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Published on August 11th, 2020 | by Steve Hanley

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Braap! Rumble! Vroom! Ford Mustang Mach-E Will Come With All The Sounds Of A Good Old V-8 Engine

August 11th, 2020 by  


Ford is vitally concerned that customers for its upcoming Mustang Mach-E battery electric SUV get to experience all the goodness of the Mustang tradition, so it has created an optional sound system that will recreate the lusty rumble of a real Mustang powered by a real gasoline-powered American V-8. Holy dual exhausts, Batman! It’s gonna be awesome!

Ford Mustang Mach-E. Image courtesy Ford.

“It’s one of those things where we’re trying to give people the Mustang experience,” Leeway Ho, vehicle engineering supervisor of the Mustang Mach-E, told CNBC during a ride-along in the vehicle at Ford’s Michigan Proving Ground. “It’s not just the power, it’s the sound that comes with it. Without the sound, you’re just a regular EV car.”

Don’t confuse this with the electronic noise this electric Ford will broadcast to those outside the world populated by pedestrians and bicyclists so they are aware of its presence. This is a dedicated sound system that interacts with throttle position and torque output to faithfully mimic what the car would sound like if it actually had a real V-8 engine burbling through twin exhaust pipes. Ho proudly calls it “audio wizardy.” He says, “It’s electronically generated but it’s based on vehicle torque. It’s taking a look at your incoming torque and power signals, speed, and it’s doing the math to say we should generate this frequency at this loudness.”

The engine noises sound like they’re coming from the front of the vehicle, or “frunk,” but they’re actually coming from the car’s speakers — whether the radio is on or not. “That’s how it’s tuned,” Ho said. “It’s all very natural.” To get the sound right, Ford engineers researched sound profiles from movies, machinery, the Formula-E race series, roller coasters and amusement park rides, and conventional internal combustion engine sounds. The final Mustang Mach-E sounds include “futuristic sound profile elements with hints of conventional Mustang sound elements,” the company says.

In the standard versions of the car, the sound is less like a traditional Mustang powered by a V-8 engine and more like the sound you would expect from a Mustang if it were a crossover vehicle. The sound changes based on which mode the vehicle is set to — whisper, engaged, or unbridled. Each mode is tuned to change the vehicle’s driving dynamics and other characteristics such as the information cluster, ambient lighting, and sounds.

“This car is definitely tuned to be as sporty as possible without trading off the ride and comfort that somebody with a five-passenger crossover would expect,” Ho said. “Though it’s a Mustang, it’s got to have the utility of carrying your stuff on a weekend and your two kids in the back.” For the high performance GT version of the car, the sound is “cranked up more,” Ho says.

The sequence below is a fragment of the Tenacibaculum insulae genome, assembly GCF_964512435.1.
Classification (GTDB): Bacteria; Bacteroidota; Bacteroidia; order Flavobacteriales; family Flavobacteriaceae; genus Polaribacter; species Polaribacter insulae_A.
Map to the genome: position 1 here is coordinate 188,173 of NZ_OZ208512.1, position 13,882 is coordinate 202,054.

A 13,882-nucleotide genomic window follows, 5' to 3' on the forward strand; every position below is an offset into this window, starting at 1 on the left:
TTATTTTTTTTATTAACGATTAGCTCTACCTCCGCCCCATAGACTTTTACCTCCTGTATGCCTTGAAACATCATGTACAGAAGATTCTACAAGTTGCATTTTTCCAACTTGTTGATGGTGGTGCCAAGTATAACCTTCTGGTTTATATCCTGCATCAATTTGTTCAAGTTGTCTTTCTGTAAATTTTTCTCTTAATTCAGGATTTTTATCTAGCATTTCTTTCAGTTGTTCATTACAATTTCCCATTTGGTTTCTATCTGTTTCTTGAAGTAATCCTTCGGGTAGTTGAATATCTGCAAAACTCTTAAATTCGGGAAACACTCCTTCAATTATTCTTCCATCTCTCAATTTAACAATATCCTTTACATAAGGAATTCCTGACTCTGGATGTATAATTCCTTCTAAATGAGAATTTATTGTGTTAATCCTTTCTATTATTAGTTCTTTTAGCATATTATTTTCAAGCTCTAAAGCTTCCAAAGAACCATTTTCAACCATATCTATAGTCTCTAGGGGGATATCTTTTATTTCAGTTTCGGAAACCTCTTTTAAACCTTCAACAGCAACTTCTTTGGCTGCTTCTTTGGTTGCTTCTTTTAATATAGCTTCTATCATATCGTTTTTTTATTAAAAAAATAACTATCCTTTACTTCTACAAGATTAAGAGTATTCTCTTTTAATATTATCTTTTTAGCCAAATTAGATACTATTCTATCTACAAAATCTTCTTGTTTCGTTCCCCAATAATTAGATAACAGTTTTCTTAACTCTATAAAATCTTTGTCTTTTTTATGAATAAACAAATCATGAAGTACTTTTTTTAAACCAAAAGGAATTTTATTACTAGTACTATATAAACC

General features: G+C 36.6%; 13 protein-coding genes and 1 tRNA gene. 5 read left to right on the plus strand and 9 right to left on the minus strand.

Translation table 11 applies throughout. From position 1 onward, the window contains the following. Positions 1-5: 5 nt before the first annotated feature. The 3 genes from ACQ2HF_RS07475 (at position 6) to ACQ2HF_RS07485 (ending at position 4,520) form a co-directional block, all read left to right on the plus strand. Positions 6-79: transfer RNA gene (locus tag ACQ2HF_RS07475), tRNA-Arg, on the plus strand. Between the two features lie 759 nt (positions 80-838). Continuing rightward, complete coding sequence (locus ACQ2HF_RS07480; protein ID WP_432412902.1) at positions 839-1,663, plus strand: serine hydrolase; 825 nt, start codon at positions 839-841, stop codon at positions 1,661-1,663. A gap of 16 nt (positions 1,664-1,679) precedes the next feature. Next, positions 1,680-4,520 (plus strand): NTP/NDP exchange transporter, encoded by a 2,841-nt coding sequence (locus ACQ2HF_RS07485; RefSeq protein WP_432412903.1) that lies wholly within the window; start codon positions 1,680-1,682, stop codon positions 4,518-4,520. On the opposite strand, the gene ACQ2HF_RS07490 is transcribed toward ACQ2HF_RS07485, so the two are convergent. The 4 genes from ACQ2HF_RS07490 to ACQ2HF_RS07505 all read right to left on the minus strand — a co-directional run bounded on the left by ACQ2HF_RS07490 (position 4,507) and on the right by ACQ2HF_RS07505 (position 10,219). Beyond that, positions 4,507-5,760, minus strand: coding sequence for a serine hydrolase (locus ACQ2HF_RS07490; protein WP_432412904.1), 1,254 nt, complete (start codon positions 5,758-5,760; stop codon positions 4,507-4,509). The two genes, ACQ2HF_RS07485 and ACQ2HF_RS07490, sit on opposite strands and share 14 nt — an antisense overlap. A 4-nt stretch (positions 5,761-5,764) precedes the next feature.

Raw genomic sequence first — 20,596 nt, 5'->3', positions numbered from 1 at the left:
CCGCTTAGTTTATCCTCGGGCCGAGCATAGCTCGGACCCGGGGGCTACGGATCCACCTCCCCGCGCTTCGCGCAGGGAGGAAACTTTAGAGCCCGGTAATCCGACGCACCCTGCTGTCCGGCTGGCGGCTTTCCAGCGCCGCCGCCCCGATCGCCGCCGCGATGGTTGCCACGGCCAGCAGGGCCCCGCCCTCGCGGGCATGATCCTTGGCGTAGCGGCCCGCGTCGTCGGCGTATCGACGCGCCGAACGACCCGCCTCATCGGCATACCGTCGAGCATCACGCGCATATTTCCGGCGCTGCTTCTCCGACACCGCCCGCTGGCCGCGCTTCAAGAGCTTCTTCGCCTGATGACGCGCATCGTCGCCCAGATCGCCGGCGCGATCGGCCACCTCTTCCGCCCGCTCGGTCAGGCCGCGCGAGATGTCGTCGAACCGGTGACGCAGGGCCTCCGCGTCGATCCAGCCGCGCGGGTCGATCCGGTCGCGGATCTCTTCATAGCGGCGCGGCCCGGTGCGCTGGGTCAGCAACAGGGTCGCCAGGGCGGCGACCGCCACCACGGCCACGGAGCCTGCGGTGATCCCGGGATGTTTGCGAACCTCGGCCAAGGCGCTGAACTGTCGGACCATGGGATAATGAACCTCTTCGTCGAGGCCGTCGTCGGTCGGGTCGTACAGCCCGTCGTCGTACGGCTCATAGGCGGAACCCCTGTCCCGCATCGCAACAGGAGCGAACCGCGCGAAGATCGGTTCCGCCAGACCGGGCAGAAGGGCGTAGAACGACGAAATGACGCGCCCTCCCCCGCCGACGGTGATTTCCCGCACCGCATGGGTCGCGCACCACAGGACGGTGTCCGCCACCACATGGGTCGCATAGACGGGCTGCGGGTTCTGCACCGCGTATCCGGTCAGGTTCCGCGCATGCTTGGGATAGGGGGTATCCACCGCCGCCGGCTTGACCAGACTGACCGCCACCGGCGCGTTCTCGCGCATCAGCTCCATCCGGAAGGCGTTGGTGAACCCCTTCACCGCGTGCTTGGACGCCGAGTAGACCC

The GT version will also feature something called the MagneRide Damping System, an adaptive suspension technology that lets drivers hug the road while delivering an exciting, comfortable ride. Ford says the Mustang Mach-E GT, which starts at $60,500, will sprint to 60 mph in about 3.5 seconds, while the standard car will get to 60 in about 5 seconds. The cars are expected in dealer showrooms about a year from now.

We could be snide and suggest that Ford should spend more time developing competitive electric cars and less time trying to recapture the glory days of the Mustang Mach I and various high performance variants with names like Shelby and Roush plastered on their flanks. It almost seems Ford wants to keep one foot firmly planted in the past rather than move fully into the electric car future. Nonetheless, some buyers will still get high on the sound of throbbing V-8 engine. In any event, it should be more enjoyable than amusing passengers with the sound of flatulence and other anatomical emanations as Tesla has chosen to do. As my old Irish grandmother liked to say, “There’s no accounting for taste.”

Ford says its First Edition version of the Mustang Mach-E is sold out, although it declines to say how many First Edition cars it plans to make. As we pointed out last November, it could be a few dozen, a few hundred, or a few thousand. We do know Ford says it plans to sell about 50,000 Mustang Mach-Es in the first full year of production.

The Mustang Mach-E will delight many loyal Ford owners, but some of its specs are underwhelming, especially when it comes to charging speed. Cars with the larger 98.7 kWh battery require 45 minutes to go from a 10% to 80% state of charge using a 150 kW charger, while cars with the smaller 75.7 kWh battery need 38 minutes for the same task. Neither is exactly a world class time. Nevertheless, the Mustang Mach-E is a major step forward for Ford on the way to the EV revolution. We can’t wait to test drive one next year. 
 


 


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About the Author

Steve writes about the interface between technology and sustainability from his homes in Florida and Connecticut or anywhere else the Singularity may lead him. You can follow him on Twitter but not on any social media platforms run by evil overlords like Facebook.



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